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Iniesta's 116th minute winner crowns Spain World Champions

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European Champions Spain took on a new title, the 'Champions of the World' by fulfilling their pre-tournament favourites billing by winning the 2010 FIFA World Cup in front of 84,490 fans at the Soccer City stadium in Johannesburg on Sunday. The final turned out to be anything but a classic with the referee being forced to dish out as many as 14 yellow cards including 9 to the Netherlands, who came tonight with the intention of breaking up play and attempting to score on the counter. Arjen Robben had a couple of great chances to do just that in a match that was otherwise dominated by Spain, who grew stronger as the match progressed. Normal time failed to produce a winner, and it wasn't until after the Dutch were reduced to 10-men by the sending off of John Heitinga in the second period of extra time that Spain finally found a way to goal. Andres Iniesta proved to be the hero on the night, latching on to Cesc Fabregas' excellent through ball to smash home the winner in the 116th minute.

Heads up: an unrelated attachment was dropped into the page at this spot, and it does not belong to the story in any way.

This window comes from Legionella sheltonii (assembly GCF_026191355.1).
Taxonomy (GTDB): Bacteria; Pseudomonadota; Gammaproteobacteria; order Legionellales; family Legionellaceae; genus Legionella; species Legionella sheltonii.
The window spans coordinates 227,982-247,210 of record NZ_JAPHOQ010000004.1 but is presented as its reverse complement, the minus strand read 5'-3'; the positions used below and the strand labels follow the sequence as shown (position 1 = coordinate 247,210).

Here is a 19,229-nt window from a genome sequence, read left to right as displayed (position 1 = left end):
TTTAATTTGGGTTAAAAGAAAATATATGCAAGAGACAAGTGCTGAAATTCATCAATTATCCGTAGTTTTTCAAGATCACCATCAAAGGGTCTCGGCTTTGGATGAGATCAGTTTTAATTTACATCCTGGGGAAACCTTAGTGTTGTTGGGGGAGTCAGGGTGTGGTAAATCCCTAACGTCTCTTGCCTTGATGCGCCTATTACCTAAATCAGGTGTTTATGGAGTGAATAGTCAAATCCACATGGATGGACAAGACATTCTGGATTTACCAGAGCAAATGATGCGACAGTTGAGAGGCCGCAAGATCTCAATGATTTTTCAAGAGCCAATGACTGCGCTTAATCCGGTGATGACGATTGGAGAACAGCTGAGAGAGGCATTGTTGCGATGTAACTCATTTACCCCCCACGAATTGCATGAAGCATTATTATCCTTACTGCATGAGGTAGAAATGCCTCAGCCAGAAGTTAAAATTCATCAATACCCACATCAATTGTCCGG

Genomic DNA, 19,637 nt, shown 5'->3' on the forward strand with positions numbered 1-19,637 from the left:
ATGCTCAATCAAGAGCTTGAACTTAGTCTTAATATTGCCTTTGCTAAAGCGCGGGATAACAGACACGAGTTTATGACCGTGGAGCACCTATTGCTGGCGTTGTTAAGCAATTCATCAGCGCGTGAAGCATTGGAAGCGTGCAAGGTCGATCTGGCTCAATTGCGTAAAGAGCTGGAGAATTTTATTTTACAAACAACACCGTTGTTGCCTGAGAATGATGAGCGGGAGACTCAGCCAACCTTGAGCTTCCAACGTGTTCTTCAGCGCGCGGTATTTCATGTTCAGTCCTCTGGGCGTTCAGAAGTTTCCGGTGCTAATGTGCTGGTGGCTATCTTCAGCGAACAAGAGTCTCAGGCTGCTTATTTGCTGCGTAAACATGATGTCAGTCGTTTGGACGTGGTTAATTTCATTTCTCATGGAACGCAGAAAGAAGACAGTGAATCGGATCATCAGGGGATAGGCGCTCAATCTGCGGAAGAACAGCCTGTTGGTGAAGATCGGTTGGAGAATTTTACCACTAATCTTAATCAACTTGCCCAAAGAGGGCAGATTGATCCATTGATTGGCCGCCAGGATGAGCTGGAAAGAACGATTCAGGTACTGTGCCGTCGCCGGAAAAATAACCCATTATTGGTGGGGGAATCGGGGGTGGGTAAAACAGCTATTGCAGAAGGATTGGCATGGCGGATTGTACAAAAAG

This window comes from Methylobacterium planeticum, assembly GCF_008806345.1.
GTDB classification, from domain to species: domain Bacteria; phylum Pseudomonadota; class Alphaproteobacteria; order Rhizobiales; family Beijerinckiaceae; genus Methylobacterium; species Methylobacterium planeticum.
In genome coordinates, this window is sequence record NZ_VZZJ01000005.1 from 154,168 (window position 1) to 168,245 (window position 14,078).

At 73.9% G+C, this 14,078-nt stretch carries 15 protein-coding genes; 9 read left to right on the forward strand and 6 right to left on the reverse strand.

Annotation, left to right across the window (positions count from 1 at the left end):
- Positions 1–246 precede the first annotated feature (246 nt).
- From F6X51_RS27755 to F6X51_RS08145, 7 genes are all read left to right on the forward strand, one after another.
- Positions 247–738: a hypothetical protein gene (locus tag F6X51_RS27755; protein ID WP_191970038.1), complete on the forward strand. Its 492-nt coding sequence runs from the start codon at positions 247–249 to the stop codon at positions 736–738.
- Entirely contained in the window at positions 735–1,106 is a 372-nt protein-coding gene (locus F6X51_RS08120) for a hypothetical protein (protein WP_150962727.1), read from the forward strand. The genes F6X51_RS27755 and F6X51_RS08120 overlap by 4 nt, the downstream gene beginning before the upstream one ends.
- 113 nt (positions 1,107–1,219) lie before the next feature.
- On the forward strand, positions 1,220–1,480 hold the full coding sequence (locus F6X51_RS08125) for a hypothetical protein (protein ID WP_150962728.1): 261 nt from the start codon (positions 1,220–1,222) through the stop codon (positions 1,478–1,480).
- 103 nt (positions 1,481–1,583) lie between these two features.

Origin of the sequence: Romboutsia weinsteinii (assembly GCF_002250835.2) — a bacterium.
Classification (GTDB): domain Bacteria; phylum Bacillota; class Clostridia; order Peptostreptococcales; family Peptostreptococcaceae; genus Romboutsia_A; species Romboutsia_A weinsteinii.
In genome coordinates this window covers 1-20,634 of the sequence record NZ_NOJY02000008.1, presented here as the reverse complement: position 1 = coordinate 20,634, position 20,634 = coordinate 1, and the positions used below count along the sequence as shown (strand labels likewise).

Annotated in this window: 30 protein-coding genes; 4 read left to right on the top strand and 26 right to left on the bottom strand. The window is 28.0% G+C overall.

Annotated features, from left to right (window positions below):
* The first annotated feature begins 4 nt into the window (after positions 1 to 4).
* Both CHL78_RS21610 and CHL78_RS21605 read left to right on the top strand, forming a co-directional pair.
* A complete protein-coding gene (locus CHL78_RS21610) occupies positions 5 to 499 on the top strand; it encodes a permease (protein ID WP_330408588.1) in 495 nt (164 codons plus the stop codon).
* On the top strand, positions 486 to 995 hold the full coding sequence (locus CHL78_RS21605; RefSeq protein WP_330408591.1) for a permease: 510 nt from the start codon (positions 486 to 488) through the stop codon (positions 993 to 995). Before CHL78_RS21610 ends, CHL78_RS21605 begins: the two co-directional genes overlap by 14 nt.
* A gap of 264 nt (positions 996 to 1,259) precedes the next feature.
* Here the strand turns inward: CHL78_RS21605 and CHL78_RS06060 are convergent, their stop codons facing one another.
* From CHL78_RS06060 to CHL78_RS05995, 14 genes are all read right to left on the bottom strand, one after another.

It was a cruel end to the tournament for the Netherlands, who were denied at the final hurdle for the third time in their history, also never having won a World Cup match that went beyond 90 minutes. For Spain though it was fair vindication for their endeavour right through the tournament as they bounced back from an opening game loss to win six straight games, including all their knock-out round matches by the all too familiar scoreline of 1-0.

The final line-ups bore no real surprises. The Dutch reverted to their strongest eleven, welcoming back Gregory van der Wiel and Nigel De Jong from suspension with Khalid Boulahrouz and Demy De Zeeuw making way. The Netherlands lined up in their customary 4-2-3-1 formation with the under pressure Robin van Persie continuing to lead the line despite only scoring 1 goal in the tournament so far. Inter Milan playmaker Wesley Sneijder was the focal point of midfield with Arjen Robben and Dirk Kuyt providing the width.